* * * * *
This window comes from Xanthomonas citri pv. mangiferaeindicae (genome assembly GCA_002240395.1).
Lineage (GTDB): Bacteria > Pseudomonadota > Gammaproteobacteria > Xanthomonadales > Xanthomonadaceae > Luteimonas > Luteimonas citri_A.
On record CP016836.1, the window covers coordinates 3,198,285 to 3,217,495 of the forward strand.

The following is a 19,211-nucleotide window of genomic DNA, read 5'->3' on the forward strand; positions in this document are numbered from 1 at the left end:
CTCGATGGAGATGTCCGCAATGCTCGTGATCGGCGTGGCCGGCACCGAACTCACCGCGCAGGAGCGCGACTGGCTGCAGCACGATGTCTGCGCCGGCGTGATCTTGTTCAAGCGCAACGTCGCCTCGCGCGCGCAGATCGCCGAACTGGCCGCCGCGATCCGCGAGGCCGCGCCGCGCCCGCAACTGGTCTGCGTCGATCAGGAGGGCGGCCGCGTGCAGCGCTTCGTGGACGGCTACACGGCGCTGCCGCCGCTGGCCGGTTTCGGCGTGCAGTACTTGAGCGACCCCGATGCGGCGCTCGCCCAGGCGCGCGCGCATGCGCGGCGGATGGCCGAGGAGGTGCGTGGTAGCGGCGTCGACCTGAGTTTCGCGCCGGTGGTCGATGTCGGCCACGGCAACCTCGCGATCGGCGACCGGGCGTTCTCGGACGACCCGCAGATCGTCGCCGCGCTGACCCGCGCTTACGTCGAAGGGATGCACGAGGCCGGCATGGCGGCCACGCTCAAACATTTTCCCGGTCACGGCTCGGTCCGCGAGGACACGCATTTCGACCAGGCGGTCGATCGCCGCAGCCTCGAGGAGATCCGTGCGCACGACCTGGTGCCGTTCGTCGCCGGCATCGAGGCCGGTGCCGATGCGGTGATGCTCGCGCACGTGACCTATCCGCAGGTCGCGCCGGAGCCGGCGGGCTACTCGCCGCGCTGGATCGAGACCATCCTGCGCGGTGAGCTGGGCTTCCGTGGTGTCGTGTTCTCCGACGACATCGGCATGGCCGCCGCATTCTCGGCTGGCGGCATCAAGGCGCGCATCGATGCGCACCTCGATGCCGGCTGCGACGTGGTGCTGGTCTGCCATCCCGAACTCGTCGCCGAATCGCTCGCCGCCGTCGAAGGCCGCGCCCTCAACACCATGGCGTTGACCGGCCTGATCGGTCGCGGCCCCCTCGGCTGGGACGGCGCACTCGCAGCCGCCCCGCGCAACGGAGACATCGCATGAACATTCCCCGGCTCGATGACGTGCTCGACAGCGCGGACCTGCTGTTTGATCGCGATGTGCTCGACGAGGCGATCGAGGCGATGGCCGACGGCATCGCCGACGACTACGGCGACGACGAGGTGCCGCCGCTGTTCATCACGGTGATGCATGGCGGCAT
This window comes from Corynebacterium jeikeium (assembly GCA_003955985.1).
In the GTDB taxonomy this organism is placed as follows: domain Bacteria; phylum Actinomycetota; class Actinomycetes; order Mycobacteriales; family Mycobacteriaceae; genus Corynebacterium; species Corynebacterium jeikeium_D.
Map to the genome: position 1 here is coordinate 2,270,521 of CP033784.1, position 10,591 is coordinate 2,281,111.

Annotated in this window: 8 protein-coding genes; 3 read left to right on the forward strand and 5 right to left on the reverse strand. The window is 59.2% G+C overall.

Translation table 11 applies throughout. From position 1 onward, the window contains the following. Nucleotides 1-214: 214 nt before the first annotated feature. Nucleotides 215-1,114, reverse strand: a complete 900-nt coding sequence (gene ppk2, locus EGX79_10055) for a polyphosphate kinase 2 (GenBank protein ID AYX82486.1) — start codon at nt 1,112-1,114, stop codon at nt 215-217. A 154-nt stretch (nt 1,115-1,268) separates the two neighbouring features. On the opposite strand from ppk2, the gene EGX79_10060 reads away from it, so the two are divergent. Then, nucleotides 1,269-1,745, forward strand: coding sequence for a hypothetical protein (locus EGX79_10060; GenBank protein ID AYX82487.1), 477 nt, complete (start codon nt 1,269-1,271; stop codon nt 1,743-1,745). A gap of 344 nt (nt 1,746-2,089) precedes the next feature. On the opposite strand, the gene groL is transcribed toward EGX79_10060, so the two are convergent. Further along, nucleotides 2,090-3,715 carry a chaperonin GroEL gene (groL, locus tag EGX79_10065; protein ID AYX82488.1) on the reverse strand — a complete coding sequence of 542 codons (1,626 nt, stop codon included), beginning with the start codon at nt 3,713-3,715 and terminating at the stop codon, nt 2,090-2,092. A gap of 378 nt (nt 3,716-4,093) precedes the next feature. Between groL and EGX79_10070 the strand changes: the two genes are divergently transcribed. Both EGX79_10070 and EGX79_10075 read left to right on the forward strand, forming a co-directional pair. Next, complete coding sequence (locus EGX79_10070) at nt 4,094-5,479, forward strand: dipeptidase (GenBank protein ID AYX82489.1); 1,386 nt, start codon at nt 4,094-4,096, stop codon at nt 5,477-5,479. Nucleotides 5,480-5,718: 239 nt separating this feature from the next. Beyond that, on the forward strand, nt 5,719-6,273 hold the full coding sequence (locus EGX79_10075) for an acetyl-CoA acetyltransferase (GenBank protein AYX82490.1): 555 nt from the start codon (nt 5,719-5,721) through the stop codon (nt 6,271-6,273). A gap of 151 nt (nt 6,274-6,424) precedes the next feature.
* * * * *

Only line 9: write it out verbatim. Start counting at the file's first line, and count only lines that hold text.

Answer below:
Annotated in this window: 8 protein-coding genes; 3 read left to right on the forward strand and 5 right to left on the reverse strand. The window is 59.2% G+C overall.